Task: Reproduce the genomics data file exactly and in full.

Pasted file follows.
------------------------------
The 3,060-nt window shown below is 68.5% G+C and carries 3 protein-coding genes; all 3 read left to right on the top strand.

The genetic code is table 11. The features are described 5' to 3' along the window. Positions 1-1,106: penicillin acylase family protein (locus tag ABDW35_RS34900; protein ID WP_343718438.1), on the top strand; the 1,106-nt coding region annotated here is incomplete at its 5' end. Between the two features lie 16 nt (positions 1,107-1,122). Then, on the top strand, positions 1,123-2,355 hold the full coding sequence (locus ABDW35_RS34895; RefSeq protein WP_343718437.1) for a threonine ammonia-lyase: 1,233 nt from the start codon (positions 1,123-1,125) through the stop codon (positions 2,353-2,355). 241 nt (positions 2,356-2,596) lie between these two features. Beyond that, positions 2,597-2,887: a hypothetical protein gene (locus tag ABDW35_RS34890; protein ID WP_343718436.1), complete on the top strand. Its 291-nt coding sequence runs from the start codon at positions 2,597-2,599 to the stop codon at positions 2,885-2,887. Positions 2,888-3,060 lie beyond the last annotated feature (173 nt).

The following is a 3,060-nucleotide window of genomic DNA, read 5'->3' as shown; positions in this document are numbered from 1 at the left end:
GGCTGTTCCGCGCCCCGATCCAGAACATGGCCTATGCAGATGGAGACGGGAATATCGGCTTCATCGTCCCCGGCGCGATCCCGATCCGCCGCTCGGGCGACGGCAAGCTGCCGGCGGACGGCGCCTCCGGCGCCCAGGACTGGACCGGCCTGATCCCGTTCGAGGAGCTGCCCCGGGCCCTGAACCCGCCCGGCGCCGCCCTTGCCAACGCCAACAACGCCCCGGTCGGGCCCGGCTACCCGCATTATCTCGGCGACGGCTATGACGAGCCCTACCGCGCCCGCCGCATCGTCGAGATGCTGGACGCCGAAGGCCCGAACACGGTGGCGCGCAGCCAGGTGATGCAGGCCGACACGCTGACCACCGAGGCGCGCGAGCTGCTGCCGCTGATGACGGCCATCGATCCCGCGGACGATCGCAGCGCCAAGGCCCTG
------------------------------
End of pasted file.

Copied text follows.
The 3,060-nt window shown below is 68.5% G+C and carries 3 protein-coding genes; all 3 read left to right on the top strand.

The genetic code is table 11. The features are described 5' to 3' along the window. Positions 1-1,106: penicillin acylase family protein (locus tag ABDW35_RS34900; protein ID WP_343718438.1), on the top strand; the 1,106-nt coding region annotated here is incomplete at its 5' end. Between the two features lie 16 nt (positions 1,107-1,122). Then, on the top strand, positions 1,123-2,355 hold the full coding sequence (locus ABDW35_RS34895; RefSeq protein WP_343718437.1) for a threonine ammonia-lyase: 1,233 nt from the start codon (positions 1,123-1,125) through the stop codon (positions 2,353-2,355). 241 nt (positions 2,356-2,596) lie between these two features. Beyond that, positions 2,597-2,887: a hypothetical protein gene (locus tag ABDW35_RS34890; protein ID WP_343718436.1), complete on the top strand. Its 291-nt coding sequence runs from the start codon at positions 2,597-2,599 to the stop codon at positions 2,885-2,887. Positions 2,888-3,060 lie beyond the last annotated feature (173 nt).

The following is a 3,060-nucleotide window of genomic DNA, read 5'->3' as shown; positions in this document are numbered from 1 at the left end:
GGCTGTTCCGCGCCCCGATCCAGAACATGGCCTATGCAGATGGAGACGGGAATATCGGCTTCATCGTCCCCGGCGCGATCCCGATCCGCCGCTCGGGCGACGGCAAGCTGCCGGCGGACGGCGCCTCCGGCGCCCAGGACTGGACCGGCCTGATCCCGTTCGAGGAGCTGCCCCGGGCCCTGAACCCGCCCGGCGCCGCCCTTGCCAACGCCAACAACGCCCCGGTCGGGCCCGGCTACCCGCATTATCTCGGCGACGGCTATGACGAGCCCTACCGCGCCCGCCGCATCGTCGAGATGCTGGACGCCGAAGGCCCGAACACGGTGGCGCGCAGCCAGGTGATGCAGGCCGACACGCTGACCACCGAGGCGCGCGAGCTGCTGCCGCTGATGACGGCCATCGATCCCGCGGACGATCGCAGCGCCAAGGCCCTG